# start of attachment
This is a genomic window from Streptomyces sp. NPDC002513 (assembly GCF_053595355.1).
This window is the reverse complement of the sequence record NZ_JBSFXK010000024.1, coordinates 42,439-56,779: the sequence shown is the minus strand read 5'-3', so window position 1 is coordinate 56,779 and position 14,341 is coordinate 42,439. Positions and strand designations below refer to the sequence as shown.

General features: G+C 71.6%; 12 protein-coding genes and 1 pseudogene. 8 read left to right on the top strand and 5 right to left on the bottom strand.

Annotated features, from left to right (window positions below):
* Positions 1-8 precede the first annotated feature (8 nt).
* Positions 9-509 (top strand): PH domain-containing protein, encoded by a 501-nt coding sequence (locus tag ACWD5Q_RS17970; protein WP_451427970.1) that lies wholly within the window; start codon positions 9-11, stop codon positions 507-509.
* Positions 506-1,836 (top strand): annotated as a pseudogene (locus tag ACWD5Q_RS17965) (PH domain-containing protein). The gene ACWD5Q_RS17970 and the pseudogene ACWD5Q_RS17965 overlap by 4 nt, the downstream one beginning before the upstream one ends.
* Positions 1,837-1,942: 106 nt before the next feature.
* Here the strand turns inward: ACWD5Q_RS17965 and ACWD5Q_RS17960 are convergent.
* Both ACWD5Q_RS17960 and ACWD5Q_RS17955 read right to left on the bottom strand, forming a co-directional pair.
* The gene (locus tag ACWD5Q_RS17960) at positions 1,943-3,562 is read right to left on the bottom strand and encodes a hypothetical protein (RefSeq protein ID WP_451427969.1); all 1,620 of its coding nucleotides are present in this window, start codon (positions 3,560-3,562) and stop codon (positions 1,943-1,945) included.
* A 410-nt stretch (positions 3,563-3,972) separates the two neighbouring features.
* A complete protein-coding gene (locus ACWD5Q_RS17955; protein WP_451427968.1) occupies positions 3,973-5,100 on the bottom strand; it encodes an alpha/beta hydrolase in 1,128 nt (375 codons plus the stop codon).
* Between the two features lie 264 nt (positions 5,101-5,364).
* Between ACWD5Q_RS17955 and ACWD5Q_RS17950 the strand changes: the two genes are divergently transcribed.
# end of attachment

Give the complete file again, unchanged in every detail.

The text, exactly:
This is a genomic window from Streptomyces sp. NPDC002513 (assembly GCF_053595355.1).
This window is the reverse complement of the sequence record NZ_JBSFXK010000024.1, coordinates 42,439-56,779: the sequence shown is the minus strand read 5'-3', so window position 1 is coordinate 56,779 and position 14,341 is coordinate 42,439. Positions and strand designations below refer to the sequence as shown.

General features: G+C 71.6%; 12 protein-coding genes and 1 pseudogene. 8 read left to right on the top strand and 5 right to left on the bottom strand.

Annotated features, from left to right (window positions below):
* Positions 1-8 precede the first annotated feature (8 nt).
* Positions 9-509 (top strand): PH domain-containing protein, encoded by a 501-nt coding sequence (locus tag ACWD5Q_RS17970; protein WP_451427970.1) that lies wholly within the window; start codon positions 9-11, stop codon positions 507-509.
* Positions 506-1,836 (top strand): annotated as a pseudogene (locus tag ACWD5Q_RS17965) (PH domain-containing protein). The gene ACWD5Q_RS17970 and the pseudogene ACWD5Q_RS17965 overlap by 4 nt, the downstream one beginning before the upstream one ends.
* Positions 1,837-1,942: 106 nt before the next feature.
* Here the strand turns inward: ACWD5Q_RS17965 and ACWD5Q_RS17960 are convergent.
* Both ACWD5Q_RS17960 and ACWD5Q_RS17955 read right to left on the bottom strand, forming a co-directional pair.
* The gene (locus tag ACWD5Q_RS17960) at positions 1,943-3,562 is read right to left on the bottom strand and encodes a hypothetical protein (RefSeq protein ID WP_451427969.1); all 1,620 of its coding nucleotides are present in this window, start codon (positions 3,560-3,562) and stop codon (positions 1,943-1,945) included.
* A 410-nt stretch (positions 3,563-3,972) separates the two neighbouring features.
* A complete protein-coding gene (locus ACWD5Q_RS17955; protein WP_451427968.1) occupies positions 3,973-5,100 on the bottom strand; it encodes an alpha/beta hydrolase in 1,128 nt (375 codons plus the stop codon).
* Between the two features lie 264 nt (positions 5,101-5,364).
* Between ACWD5Q_RS17955 and ACWD5Q_RS17950 the strand changes: the two genes are divergently transcribed.